U.S. Department of State: A Reference History

By Elmer Plischke | Go to book overview

American Government and diplomatic establishment, benefited from their experience during the Confederation years.

Critics emphasize the diplomatic problems and failures of the period, such as the overexpectations of Congress, its inability to conclude more consular conventions and treaties of amity and commerce, and the difficulty of getting the thirteen States to implement Confederation policy and commitments. However, when these are balanced by concrete achievements during the short span of only fifteen years -- involving the transition from dependent colonies to weak, sparsely populated, independent States and then to an experimental federal republic -- the progress made may be regarded as remarkable in laying the foundation for the control of external affairs and diplomacy when the Constitution went into effect in 1789 and the Federal Government was established.


NOTES
1.
There were more than fifteen such conclaves between 1643 and the first session of the Continental Congress in 1774, at least seven of which involved Indian delegates. For a list and brief description of some ten international congresses and conventions attended by American colonies, see Richard Frothingham, The Rise of the Republic of the United States ( Boston: Little, Brown, 1873), pp. 118-20, n. 1.
2.
This category of "patriot agents" was represented particularly by Arthur Lee, William Samuel Johnson, William Bollan, Benjamin Franklin, and Henry Marchant, who were active during the decade prior to the signing of the Declaration of Independence. For additional comment on these agents, see Michael G. Kammen, A Rope of Sand: The Colonial Agents . . . , pp. 164-69. Among others, these agents of British nationality included such notables as Sir William Berkeley, William Bollan, Edmund Burke, Sir William Johnson, Roger Williams, Edward Winslow, John Winthrop, and William Penn, the founder of Pennsylvania. George Croghan and Sir William Johnson were born in Ireland, and Roger Williams in Wales.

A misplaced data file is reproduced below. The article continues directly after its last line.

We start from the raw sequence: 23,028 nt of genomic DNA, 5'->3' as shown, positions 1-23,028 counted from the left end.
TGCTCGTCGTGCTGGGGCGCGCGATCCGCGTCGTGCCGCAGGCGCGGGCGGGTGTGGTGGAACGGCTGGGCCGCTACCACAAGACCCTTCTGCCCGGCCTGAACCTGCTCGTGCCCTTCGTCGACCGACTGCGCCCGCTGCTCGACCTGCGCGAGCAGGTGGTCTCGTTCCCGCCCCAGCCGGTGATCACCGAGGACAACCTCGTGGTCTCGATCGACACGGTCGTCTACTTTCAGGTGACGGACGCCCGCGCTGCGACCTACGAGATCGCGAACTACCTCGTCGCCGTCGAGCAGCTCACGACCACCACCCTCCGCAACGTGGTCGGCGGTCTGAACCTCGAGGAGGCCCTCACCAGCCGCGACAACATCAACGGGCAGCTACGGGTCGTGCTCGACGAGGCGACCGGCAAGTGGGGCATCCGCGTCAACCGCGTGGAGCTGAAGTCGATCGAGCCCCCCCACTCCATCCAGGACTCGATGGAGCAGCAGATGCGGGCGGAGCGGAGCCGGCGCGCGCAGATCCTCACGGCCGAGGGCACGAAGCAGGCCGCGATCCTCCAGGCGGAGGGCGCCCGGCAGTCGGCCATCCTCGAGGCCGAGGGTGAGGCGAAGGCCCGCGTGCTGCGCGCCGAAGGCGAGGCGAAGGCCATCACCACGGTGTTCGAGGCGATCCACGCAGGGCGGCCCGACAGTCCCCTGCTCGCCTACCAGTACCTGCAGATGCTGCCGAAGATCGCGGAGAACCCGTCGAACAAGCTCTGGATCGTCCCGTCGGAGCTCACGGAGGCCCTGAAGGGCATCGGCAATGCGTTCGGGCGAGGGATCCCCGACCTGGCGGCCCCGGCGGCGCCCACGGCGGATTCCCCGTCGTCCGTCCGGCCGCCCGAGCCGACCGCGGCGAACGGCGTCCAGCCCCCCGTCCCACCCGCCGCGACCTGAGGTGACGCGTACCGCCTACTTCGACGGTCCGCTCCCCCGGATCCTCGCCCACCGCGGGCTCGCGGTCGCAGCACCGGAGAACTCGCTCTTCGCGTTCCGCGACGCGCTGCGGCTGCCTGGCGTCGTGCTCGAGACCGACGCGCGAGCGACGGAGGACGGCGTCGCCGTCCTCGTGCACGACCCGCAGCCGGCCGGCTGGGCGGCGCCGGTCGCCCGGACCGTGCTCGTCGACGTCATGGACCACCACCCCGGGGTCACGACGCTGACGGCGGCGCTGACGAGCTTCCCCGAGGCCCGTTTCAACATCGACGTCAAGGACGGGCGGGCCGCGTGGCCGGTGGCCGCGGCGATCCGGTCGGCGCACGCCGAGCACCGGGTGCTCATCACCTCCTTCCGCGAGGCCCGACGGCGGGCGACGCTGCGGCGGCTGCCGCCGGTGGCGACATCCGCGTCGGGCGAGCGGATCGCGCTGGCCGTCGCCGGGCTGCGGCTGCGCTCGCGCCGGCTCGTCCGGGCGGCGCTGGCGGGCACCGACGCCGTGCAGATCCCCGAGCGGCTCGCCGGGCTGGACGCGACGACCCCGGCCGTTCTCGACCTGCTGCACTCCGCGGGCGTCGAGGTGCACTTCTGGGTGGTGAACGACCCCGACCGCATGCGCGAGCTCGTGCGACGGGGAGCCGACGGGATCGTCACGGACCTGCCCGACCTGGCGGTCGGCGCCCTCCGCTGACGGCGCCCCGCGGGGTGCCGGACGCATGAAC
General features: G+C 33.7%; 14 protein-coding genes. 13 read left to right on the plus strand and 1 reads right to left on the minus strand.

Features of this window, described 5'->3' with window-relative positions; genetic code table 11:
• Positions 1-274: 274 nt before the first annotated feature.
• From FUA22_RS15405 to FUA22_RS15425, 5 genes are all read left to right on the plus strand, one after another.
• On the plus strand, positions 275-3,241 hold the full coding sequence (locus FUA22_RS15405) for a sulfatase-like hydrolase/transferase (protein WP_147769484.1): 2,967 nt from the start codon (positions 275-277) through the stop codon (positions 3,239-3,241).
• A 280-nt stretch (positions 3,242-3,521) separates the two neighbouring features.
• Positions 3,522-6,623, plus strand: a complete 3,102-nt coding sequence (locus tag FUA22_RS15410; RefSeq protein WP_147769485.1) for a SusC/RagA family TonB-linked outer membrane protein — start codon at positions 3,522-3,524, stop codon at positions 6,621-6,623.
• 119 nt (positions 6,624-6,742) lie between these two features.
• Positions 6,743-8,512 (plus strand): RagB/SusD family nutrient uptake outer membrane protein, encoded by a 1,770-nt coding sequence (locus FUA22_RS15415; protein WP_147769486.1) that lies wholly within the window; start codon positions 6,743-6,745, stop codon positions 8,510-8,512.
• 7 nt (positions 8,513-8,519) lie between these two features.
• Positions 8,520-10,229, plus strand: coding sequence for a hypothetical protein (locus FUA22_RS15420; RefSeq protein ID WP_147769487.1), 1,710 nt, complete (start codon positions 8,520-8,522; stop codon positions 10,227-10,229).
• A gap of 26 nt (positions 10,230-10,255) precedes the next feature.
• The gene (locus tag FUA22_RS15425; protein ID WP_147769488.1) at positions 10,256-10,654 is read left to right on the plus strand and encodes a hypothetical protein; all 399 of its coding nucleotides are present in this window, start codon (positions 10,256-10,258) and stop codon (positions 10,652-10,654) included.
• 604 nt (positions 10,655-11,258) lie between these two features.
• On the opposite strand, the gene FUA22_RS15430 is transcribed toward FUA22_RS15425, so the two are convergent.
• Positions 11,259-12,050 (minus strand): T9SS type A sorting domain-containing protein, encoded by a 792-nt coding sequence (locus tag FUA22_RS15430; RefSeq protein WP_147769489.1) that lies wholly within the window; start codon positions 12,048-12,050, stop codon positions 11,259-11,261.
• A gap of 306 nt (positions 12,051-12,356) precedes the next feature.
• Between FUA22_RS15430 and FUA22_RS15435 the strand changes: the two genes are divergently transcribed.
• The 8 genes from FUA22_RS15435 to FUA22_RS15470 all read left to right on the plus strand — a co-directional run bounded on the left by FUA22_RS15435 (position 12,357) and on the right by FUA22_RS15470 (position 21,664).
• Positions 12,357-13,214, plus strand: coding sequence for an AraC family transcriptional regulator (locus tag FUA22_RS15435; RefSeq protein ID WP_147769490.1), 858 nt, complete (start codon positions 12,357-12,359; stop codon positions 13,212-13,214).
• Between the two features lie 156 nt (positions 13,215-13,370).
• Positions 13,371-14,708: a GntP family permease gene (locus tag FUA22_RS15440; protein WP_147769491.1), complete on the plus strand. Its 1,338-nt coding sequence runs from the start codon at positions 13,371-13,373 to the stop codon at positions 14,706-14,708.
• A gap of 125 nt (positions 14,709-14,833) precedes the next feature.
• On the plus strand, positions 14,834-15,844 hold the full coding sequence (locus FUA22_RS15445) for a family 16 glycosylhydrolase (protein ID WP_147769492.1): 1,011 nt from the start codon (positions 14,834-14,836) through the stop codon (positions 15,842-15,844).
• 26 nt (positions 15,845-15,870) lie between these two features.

3.
For a comprehensive study of American colonial agents, see Kammen, A Rope of Sand: The Colonial Agents . . . Chapter 1 deals with "Decades of Development: The Agencies, 1624-1755," and Chapter 2 constitutes "A Profile of the Agency, 1756- 1775." Kammen also discusses such matters as private agents, the political influence and collective cooperation among agents, their relations with their constituents and British administrators, their intercommunication with one another, colonial disillusionment with the agents, the petitioning process, and similar practices. A list of thirty-eight agents with their years of service is provided on pp. 20-21, and details of their service is summarized in his "Dramatis Personae, 1755-1775," pp. 323-26.
4.
The term "treaty" -- though normally denoting a written understanding negotiated by commissioned representatives of national governments that is formally signed and ratified -- was used loosely in the literature on the colonies to encompass not only written treaties but also other agreements and even contracts and similar commitments, especially in intercolonial affairs and relations with Indian tribes. In the early period they were negotiated and officially accepted and approved, though not formally ratified. Some were personal, involving English proprietors and concluded with Indian chiefs or their representatives.

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